episode in 1962, that something had to be done to put the brakes on the growing issue of nuclear insanity. But how could we
do this. Nuclear power plants were springing up all over the world and our military ships at sea were now operating on nuclear
power. The gene was out of the bottle and it seemed that getting world leaders to cooperatively work to get it under control
was an almost impossible task.
Organizations like the North Atlantic Treaty Organization (NATO)
and the United Nations have been working to get member nations to collectively agree to at least reduce the number of nuclear
arms in their arsenals. While the United States and Russia have signed agreements to cut the number of bombs, to stop above-ground
testing and even stop developing new and more powerful nuclear weapons, the latter agreement has not happened. The newest
nuclear weapons are more sophisticated and perhaps more deadly than ever.
The United States, for example, has developed the B61 Mod 11, a
hardened penetration bomb with a reinforced casing containing depleted uranium and delayed action fuse. It is most commonly
known as the “bunker bomb” that will penetrate deep ground fortifications. Such bombs were used during the Iraq
war. We also used conventional bombs and shells with tips laced with depleted uranium, which were, for all practical purposes,
a form of nuclear weaponry.
After years of participating in a post-Cold War policy of lowering
our military nuclear arsenal, the Bush Administration announced plans to research and develop a new “family” of
tactical nuclear weapons for use against “terrorist enclaves and hostile nations.” We suspect these weapons were
already developed and ready to use. Mr. Bush and generals in the Pentagon were obviously anxious to try out their new toys
on the innocent people of Iraq. For these fellows, the thought was: to hell with the concept of non-proliferation.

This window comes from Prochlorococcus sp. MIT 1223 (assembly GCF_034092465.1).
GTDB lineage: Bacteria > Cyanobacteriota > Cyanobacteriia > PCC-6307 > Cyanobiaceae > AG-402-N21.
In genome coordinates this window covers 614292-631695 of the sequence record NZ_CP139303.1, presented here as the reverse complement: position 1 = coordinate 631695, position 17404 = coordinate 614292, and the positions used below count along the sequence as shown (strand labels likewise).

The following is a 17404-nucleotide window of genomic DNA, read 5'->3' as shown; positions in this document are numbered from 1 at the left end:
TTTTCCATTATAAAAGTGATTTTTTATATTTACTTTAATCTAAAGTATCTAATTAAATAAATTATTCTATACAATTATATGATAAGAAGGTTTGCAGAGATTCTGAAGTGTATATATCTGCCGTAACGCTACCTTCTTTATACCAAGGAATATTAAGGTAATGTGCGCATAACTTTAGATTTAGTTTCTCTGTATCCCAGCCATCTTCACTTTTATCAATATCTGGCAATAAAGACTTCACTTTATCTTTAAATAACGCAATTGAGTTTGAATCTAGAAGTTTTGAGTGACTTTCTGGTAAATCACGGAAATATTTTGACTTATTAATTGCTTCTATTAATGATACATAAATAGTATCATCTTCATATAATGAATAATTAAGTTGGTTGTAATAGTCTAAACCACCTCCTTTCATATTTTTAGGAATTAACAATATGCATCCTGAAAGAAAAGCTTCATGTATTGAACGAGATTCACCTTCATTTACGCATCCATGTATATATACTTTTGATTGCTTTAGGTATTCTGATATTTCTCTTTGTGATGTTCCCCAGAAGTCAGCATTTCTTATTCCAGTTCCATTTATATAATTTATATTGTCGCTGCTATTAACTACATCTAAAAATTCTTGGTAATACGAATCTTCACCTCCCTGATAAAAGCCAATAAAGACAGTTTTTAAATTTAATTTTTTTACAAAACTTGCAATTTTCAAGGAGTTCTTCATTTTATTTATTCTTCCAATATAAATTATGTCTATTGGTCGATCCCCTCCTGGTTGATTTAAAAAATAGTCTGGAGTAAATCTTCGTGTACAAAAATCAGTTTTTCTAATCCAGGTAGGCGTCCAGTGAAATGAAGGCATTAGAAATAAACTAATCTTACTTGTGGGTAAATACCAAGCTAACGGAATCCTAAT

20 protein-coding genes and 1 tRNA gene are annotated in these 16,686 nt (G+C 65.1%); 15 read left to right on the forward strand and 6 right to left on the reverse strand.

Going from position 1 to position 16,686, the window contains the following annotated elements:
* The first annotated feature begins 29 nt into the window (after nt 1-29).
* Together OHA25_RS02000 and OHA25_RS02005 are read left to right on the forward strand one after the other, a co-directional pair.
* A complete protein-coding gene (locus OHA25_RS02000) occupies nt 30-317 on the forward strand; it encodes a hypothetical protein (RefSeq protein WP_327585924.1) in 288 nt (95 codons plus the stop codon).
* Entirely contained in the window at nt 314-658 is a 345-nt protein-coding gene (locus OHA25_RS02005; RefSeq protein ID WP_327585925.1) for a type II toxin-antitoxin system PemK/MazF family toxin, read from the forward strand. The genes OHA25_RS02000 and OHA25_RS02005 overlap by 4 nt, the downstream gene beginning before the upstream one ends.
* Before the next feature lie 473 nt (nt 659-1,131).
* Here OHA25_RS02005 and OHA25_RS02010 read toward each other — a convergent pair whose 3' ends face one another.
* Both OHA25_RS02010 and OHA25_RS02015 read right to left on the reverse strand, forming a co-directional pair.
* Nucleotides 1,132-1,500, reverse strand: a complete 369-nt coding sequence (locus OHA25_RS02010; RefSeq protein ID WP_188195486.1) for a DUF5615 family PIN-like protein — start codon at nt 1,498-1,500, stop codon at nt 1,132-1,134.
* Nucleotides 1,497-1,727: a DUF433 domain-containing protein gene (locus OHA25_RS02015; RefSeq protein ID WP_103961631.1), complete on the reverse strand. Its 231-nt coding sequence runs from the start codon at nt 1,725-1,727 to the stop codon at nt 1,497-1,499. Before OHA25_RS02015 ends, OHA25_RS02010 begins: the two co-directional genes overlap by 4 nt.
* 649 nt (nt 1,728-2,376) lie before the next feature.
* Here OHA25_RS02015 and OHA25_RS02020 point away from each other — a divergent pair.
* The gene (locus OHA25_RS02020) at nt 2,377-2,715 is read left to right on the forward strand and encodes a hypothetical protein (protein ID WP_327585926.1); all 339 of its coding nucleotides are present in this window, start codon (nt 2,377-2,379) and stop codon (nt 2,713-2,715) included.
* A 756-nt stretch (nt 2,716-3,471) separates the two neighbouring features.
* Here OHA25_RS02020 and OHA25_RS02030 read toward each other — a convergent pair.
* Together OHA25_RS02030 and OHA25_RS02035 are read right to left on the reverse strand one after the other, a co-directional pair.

That the Bush Administration took the action it did in an unprovoked
war in the Middle East did little to convince the rest of the world that the United States could be trusted under nuclear
disarmament treaties. Indeed the May 2012 conference of the Non-proliferation Treaty held in Vienna was a total failure. Countries
armed with nuclear weapons all expressed a refusal to commit themselves in a process of nuclear disarmament.
The 28 heads of state meeting in Chicago in May for the NATO summit,
however, agreed to work for “international diplomacy” in the area of nuclear militarization. While all NATO leadership
agrees that something has to be done to solve the growing threat of world nuclear destruction, none of the nations possessing
these weapons are willing to agree to give them up.
Every nuclear armed state attending the Vienna conference made
it clear that they intended to maintain their arsenals to assure the security of their country.
Antonio Guerreiro, who led the Brazilian delegation, expressed
what may have been the only sane quote to come out of the meeting. “It is simply unacceptable,” he said, “that
twenty years after the end of the Cold War, nuclear weapons still continue to play an integral role in the doctrines of military
Brazil does not possess nuclear weapons.